Dependence of macrophage superoxide release on the pulse amplitude of an applied pressure regime: A potential factor at the soft tissue-implant interface

Research output: Contribution to journalArticle


Failure of soft tissue implants has been largely attributed to the influence of biomaterial surface properties on the foreign body response, but some implant complications, e.g. macrophage accumulation and necrosis, are still not effectively addressed with surface treatments to minimize deleterious biomaterial effects. We explored an alternative explanation for implant failure, linking biocompatibility with implant micromotion-induced pressure fluctuations at the tissue-biomaterial interface. For this purpose, we used a custom in vitro system to characterize the effects of pressure fluctuations on the activity of macrophages, the predominant cells at a healing implant site. Initially, we quantified superoxide production by HL60-derived macrophage-like cells under several different pressure regimes with means of 5-40 mmHg, amplitudes of 0-15 mmHg and frequencies of 0-1.5 Hz. All pressure regimes tested elicited significantly (p2=0.74; p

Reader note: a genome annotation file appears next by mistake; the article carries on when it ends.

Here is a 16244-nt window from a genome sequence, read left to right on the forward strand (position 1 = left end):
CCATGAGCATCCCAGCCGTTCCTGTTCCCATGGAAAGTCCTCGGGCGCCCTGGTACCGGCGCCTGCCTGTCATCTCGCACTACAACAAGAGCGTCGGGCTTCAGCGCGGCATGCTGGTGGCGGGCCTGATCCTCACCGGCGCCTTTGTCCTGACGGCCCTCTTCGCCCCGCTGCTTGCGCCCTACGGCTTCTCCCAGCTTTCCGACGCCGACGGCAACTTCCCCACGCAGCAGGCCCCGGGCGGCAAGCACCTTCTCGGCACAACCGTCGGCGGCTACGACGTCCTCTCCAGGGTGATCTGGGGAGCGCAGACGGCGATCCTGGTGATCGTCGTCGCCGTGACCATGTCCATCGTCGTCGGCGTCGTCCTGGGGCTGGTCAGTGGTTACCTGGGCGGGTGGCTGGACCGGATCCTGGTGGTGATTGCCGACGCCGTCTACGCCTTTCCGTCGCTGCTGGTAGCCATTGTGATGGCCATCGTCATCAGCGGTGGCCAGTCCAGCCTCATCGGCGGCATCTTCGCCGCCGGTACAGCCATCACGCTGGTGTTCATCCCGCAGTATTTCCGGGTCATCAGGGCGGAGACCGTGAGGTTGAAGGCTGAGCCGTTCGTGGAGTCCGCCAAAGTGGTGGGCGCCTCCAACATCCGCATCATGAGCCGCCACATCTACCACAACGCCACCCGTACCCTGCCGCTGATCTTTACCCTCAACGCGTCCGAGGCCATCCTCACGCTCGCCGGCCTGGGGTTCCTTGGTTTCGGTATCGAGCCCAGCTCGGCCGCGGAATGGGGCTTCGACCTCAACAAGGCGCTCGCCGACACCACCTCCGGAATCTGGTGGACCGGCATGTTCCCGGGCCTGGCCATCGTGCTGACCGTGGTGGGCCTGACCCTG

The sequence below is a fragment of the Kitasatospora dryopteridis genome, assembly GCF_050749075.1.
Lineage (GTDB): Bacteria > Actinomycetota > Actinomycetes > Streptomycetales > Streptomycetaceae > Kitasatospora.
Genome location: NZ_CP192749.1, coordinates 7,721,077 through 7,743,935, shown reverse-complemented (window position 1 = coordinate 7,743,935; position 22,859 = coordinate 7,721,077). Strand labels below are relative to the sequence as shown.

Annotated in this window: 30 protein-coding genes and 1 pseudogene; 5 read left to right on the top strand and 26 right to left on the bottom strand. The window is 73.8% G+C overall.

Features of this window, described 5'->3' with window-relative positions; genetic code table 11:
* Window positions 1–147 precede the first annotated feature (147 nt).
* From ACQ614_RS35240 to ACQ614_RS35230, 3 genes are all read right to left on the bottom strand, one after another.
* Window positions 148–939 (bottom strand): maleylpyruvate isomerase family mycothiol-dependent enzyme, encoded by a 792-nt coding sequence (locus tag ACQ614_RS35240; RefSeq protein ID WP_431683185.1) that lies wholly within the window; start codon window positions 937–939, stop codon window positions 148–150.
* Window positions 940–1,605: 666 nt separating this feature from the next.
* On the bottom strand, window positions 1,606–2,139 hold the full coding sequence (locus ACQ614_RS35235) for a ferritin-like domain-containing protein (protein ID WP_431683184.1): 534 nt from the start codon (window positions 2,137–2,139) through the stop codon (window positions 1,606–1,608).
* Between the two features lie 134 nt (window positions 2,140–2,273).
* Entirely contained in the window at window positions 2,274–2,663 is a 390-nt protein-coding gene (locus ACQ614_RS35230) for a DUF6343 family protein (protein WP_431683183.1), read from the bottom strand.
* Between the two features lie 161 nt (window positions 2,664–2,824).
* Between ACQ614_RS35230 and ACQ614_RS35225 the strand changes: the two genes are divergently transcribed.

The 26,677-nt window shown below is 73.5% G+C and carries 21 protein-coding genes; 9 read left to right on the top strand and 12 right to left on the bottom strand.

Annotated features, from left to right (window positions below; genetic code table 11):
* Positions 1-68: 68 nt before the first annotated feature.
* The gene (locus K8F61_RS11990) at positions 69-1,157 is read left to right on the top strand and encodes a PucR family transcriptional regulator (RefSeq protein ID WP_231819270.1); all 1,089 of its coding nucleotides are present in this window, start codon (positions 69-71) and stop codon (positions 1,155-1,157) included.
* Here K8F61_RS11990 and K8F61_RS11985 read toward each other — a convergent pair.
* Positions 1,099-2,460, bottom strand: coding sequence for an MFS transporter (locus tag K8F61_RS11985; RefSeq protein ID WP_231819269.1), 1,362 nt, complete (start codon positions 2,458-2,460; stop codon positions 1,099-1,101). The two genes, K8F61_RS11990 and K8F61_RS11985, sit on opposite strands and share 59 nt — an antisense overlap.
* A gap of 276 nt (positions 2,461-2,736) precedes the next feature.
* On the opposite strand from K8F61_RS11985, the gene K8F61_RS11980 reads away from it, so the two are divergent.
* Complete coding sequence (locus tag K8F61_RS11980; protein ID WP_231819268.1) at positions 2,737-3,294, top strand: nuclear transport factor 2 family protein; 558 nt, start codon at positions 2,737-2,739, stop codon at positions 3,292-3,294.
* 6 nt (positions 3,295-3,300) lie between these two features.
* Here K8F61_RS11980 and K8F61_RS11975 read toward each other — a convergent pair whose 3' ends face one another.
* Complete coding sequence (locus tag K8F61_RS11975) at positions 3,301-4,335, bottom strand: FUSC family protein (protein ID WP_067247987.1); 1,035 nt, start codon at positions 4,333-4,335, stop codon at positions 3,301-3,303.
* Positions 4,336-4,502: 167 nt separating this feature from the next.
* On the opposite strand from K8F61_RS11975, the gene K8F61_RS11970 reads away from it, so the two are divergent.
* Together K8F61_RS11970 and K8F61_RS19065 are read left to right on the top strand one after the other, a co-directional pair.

• Hainsworth Y. Shin
  • Danielle M. Frechette
  • Nathan Rohner
  • Xiaoyan Zhang
  • David A. Puleo
  • Lars M. Bjursten
External organisations
  • University of Kentucky
Research areas and keywords

Subject classification (UKÄ) – MANDATORY

  • Other Clinical Medicine
  • Other Basic Medicine


  • Cell adhesion, Macrophage, Mechanotransduction, Pressure, Superoxide, Tissue-implant interface
Original languageEnglish
Pages (from-to)E227-E238
JournalJournal of Tissue Engineering and Regenerative Medicine
Issue number3
Publication statusPublished - 2016 Mar 1
Publication categoryResearch